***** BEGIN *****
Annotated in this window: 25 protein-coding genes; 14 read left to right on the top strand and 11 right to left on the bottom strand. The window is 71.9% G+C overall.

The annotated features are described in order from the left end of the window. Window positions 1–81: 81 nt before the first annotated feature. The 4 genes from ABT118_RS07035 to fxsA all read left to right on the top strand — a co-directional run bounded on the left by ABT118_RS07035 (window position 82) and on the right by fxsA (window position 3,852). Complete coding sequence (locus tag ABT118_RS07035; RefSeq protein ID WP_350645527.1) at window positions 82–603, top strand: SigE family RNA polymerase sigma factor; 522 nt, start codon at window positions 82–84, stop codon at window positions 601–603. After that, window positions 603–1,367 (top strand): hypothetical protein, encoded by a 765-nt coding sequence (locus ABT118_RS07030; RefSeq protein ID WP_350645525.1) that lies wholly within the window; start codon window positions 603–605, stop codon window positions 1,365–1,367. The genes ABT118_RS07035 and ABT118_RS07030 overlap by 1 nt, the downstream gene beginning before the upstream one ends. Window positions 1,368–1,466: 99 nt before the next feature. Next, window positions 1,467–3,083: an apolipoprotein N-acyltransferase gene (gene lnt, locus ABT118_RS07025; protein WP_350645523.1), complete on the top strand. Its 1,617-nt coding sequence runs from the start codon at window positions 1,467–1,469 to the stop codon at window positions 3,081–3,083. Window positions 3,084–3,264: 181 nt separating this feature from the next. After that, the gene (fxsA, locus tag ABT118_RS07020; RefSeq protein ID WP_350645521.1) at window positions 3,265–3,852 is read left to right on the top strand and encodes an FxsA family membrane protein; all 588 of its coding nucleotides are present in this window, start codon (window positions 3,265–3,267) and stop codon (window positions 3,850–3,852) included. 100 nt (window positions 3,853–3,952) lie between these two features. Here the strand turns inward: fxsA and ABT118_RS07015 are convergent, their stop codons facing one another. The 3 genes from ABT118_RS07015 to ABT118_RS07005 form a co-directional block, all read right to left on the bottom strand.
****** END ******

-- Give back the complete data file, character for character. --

Annotated in this window: 25 protein-coding genes; 14 read left to right on the top strand and 11 right to left on the bottom strand. The window is 71.9% G+C overall.

The annotated features are described in order from the left end of the window. Window positions 1–81: 81 nt before the first annotated feature. The 4 genes from ABT118_RS07035 to fxsA all read left to right on the top strand — a co-directional run bounded on the left by ABT118_RS07035 (window position 82) and on the right by fxsA (window position 3,852). Complete coding sequence (locus tag ABT118_RS07035; RefSeq protein ID WP_350645527.1) at window positions 82–603, top strand: SigE family RNA polymerase sigma factor; 522 nt, start codon at window positions 82–84, stop codon at window positions 601–603. After that, window positions 603–1,367 (top strand): hypothetical protein, encoded by a 765-nt coding sequence (locus ABT118_RS07030; RefSeq protein ID WP_350645525.1) that lies wholly within the window; start codon window positions 603–605, stop codon window positions 1,365–1,367. The genes ABT118_RS07035 and ABT118_RS07030 overlap by 1 nt, the downstream gene beginning before the upstream one ends. Window positions 1,368–1,466: 99 nt before the next feature. Next, window positions 1,467–3,083: an apolipoprotein N-acyltransferase gene (gene lnt, locus ABT118_RS07025; protein WP_350645523.1), complete on the top strand. Its 1,617-nt coding sequence runs from the start codon at window positions 1,467–1,469 to the stop codon at window positions 3,081–3,083. Window positions 3,084–3,264: 181 nt separating this feature from the next. After that, the gene (fxsA, locus tag ABT118_RS07020; RefSeq protein ID WP_350645521.1) at window positions 3,265–3,852 is read left to right on the top strand and encodes an FxsA family membrane protein; all 588 of its coding nucleotides are present in this window, start codon (window positions 3,265–3,267) and stop codon (window positions 3,850–3,852) included. 100 nt (window positions 3,853–3,952) lie between these two features. Here the strand turns inward: fxsA and ABT118_RS07015 are convergent, their stop codons facing one another. The 3 genes from ABT118_RS07015 to ABT118_RS07005 form a co-directional block, all read right to left on the bottom strand.